Why Is There a Homestead Exemption Under Chapter 7 Bankruptcy?
The stress of living with overwhelming debt can be very burdensome. In fact, some New York residents may be willing to do anything in order to get out from under the crushing weight of outstanding financial obligations. However, built-in protections to the bankruptcy laws often prevent individuals from becoming destitute during the process of climbing out of debt.
These protections come in the form of exemptions, and one of the most significant exemptions available to individuals who file for Chapter 7 bankruptcy is the homestead exemption. Federal and New York laws establish a value of wealth in a person’s home that may be protected from liquidation during the Chapter 7 bankruptcy process. Unfortunately, the value of the exemption may not be sufficient to protect the entire value of the home owned by the debtor.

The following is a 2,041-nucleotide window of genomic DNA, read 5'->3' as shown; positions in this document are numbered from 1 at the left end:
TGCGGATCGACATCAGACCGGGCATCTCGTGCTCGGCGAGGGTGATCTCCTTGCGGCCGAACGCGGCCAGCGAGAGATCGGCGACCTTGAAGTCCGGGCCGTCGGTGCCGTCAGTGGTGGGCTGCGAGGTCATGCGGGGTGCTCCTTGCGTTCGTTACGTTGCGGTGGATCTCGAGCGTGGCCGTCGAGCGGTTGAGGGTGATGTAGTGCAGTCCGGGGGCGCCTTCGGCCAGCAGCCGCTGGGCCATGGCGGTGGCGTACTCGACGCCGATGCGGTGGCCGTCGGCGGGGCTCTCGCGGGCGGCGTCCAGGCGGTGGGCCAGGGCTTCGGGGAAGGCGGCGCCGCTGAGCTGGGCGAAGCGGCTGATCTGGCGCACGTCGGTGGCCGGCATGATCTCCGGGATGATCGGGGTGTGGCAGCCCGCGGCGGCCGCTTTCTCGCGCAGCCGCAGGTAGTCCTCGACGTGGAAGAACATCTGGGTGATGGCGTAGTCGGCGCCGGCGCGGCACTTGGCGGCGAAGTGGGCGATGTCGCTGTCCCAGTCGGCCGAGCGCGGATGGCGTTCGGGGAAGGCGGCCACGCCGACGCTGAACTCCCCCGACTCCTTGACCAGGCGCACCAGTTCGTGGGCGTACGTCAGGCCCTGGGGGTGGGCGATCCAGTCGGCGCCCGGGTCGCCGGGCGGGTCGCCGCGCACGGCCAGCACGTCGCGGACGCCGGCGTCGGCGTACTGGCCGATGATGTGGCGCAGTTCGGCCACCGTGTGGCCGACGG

Understanding how exemptions work and whether federal or New York exemption laws are more accommodating to a particular debtor’s situation can be confusing. For this reason many individuals choose to consult with bankruptcy attorneys to discuss their bankruptcy options and to learn about how their wealth and property may be affected as a result of filing for Chapter 7 bankruptcy.
Aside from the homestead exemption a number of other exemptions exist to protect some of the wealth and assets held by Chapter 7 filers. Vehicles, jewelry, and other items of property may be protected from liquidation if a filer properly uses the exemptions available to him. However, as every bankruptcy filer’s situation is different, individuals who wish to utilize Chapter 7 exemptions should consult with bankruptcy attorneys about how their liquidation processes will be resolved. This post is intended to introduce the topic of the homestead exemption and should not be relied on as legal advice.